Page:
December 2009, Medallion Press (via Gazelle Books)
480 pages, Paperback
Paperclips: 4 (but pretty infrequent)
Yunaleska's recommended rating: ♥♥♥♥♥
Summary from Gazelle Books
In this reversal of the Sleeping Beauty story, gorgeous Galiana Montehue -- resisting her family's efforts at arranged marriage -- scorns all her suitors and finds true love only after she awakens an injured knight from a deep sleep. As the novel begins, Galiana has come to view her beauty as a curse, and she fears for her future. Wishing for an adventure, just one, before she is forced to settle down and marry, she takes a stroll in winter's first snowfall with her younger twin brothers and, following them into the forest, is horrified by the sight of a knight drawing a sword on one of the boys. Without thought, she throws a rock and hits the knight on the back of the head, knocking him unconscious. Taken prisoner by the knight's men, Galiana finds herself locked up in a strange manor house where she is forced to care for the incredibly handsome victim of her well-aimed throw, but when the young man finally wakes from his coma, the household's happiness turns to sorrow upon hearing he is now blind. By this time, Galiana has become very fond of her knight, and he in turn is fascinated by her gentleness and her wit. Because he is unable to see Galiana's beauty, she trusts him, and by the time his eyesight returns, the young knight is ready to ask for her hand in marriage. He also reveals his true identity -- as a spy for Prince William. As he describes his life-and-death mission to find an ancient, magical stone known as the Breath of Merlin, Galiana knows her wish for meaning and adventure has come true, and she joins her prince in his fight against the forces of treachery and ancient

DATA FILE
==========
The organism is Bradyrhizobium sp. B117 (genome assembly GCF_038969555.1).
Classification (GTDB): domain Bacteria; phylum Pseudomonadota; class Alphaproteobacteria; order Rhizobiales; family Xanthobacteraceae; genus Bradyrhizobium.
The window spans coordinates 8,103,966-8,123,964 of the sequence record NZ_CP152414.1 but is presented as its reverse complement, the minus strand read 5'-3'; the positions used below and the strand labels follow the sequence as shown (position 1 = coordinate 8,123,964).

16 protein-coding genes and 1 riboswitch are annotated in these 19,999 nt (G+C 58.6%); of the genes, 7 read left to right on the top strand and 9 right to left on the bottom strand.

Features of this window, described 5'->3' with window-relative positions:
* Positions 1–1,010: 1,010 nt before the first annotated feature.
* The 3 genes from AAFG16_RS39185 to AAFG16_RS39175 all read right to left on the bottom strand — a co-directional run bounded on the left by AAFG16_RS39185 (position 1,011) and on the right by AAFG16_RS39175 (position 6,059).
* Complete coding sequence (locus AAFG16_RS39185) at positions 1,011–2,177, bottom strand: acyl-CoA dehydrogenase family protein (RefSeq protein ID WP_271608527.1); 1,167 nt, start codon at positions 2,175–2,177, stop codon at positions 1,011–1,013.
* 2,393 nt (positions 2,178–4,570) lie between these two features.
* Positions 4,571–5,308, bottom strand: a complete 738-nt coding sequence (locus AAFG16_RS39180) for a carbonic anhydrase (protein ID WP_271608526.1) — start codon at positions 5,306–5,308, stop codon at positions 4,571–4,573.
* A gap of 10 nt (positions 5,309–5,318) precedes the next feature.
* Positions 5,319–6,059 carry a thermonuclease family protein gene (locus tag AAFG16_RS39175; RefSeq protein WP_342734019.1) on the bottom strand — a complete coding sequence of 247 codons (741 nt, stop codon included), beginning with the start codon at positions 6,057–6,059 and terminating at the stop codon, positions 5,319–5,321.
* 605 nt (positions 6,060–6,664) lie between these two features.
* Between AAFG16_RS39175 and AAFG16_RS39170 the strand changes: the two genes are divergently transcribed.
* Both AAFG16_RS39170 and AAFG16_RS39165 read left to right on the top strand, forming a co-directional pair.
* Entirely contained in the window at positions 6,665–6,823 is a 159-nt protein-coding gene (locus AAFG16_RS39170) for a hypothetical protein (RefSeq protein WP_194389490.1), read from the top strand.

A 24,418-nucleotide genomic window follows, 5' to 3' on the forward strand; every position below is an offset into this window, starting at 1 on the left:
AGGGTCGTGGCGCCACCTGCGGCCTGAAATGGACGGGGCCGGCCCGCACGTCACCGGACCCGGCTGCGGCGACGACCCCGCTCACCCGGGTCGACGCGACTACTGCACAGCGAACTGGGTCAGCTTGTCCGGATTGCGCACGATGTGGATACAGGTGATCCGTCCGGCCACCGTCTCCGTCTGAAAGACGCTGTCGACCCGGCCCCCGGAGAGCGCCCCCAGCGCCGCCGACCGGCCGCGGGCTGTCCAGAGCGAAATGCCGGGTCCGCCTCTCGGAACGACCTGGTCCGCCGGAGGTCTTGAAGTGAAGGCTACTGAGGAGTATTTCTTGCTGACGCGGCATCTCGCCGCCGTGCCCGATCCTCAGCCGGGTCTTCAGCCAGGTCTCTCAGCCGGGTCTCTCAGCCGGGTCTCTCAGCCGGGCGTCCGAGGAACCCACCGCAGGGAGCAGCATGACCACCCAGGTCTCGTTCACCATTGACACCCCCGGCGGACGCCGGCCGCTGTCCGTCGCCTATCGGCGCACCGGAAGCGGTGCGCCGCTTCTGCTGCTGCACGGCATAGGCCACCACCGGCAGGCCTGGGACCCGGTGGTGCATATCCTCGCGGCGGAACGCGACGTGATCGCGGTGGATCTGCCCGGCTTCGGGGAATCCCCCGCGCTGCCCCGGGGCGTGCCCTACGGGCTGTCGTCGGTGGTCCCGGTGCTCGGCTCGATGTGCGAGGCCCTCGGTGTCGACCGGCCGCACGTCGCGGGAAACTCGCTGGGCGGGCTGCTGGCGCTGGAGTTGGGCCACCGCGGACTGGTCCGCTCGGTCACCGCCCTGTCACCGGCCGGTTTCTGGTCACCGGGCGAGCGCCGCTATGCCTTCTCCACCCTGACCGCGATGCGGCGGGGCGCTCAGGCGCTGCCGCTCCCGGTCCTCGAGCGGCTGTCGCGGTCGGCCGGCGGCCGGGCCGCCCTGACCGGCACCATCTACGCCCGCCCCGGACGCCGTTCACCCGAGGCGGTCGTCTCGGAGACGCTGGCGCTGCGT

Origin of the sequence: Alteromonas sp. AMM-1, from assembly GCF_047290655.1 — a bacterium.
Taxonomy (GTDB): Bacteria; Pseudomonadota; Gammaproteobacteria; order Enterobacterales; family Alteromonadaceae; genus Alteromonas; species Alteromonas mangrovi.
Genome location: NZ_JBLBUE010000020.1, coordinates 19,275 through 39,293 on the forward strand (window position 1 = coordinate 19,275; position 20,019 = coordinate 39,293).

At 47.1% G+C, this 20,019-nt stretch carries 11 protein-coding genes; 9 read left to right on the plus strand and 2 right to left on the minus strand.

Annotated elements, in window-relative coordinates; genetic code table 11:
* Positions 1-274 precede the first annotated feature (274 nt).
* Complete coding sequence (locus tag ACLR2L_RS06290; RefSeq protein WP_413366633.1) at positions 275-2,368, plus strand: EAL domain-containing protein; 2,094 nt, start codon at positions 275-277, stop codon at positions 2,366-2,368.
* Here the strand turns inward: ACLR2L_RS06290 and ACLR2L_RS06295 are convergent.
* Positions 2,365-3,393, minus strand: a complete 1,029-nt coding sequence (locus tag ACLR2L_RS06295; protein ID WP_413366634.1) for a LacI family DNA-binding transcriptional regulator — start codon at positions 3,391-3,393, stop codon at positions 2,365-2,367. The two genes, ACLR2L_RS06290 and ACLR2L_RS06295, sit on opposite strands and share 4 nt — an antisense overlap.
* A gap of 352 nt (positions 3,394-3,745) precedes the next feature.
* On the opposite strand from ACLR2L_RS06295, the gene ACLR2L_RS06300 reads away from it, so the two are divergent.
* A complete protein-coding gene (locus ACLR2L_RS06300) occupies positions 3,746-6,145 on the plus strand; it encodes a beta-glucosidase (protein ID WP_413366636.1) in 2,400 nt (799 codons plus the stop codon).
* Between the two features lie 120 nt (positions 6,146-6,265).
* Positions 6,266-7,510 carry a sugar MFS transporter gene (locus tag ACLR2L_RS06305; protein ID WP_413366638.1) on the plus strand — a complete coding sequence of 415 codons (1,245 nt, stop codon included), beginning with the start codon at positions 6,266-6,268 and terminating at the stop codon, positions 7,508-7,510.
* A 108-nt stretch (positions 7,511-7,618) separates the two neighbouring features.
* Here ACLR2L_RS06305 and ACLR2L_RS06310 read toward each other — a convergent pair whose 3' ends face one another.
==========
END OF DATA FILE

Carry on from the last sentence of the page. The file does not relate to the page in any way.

The style of writing drew me in to Galiana's life. She's a character I wholeheartedly love. She has confidence, but not too much. Occasionally she can overstep the line, but she lands on her feet eventually.
She isn't afraid to tell the strange knights (apart from one who she knows) who are holding her captive in her own house (well, her parents. In the blurb it says she gets taken to a strange manor - this actually doesn't happen for quite a while in the story), exactly what she thinks of them. She stands up to Rourke, the man who she felled with a stone. I was relieved that she was able to judge pretty accurately when to make a fuss, and when to control herself.
Galiana is beautiful. In the past this has earned her many suitors, but little of that story line is shown in Beauty's Curse. Behind her beauty, which she doesn't really like, hides a great intelligence. She wants to be useful to people. Unlike her family, who do have access to small magic and intuition, she has no skills in that area. What she lacks in skill, she makes up in great enthusiasm and self-portrayed confidence. This sets in her good stead when she sets about teaching her captors a lesson or two, aided (or, perhaps more accurately, hampered) by her brothers.
Rourke and his men are highly likeable. Initially, I thought they were barbarians. I mean, why would Rourke threaten to kill Galiana? She only chucked a rock which nearly killed him in self-defense of her brother. What's the big deal in that? *smiles*
I thought it was good that she knew Rourke's foster brother Jamie a little bit. It meant that although Rourke and his men were unwanted, she would trust Jamie. Trust is perhaps not the best word to use, after all Jamie's allegiance lies with Rourke. But he does protect Galiana from trouble.
Trouble features a lot for Galiana - wishing for one adventure turns out to involve a lot of personal sacrifice. The sacrifice isn't unrewarded though, at least not later on.
I was correct in my assumption that although Galiana might not have magic at the beginning of the story, she definitely is involved with magic by the end.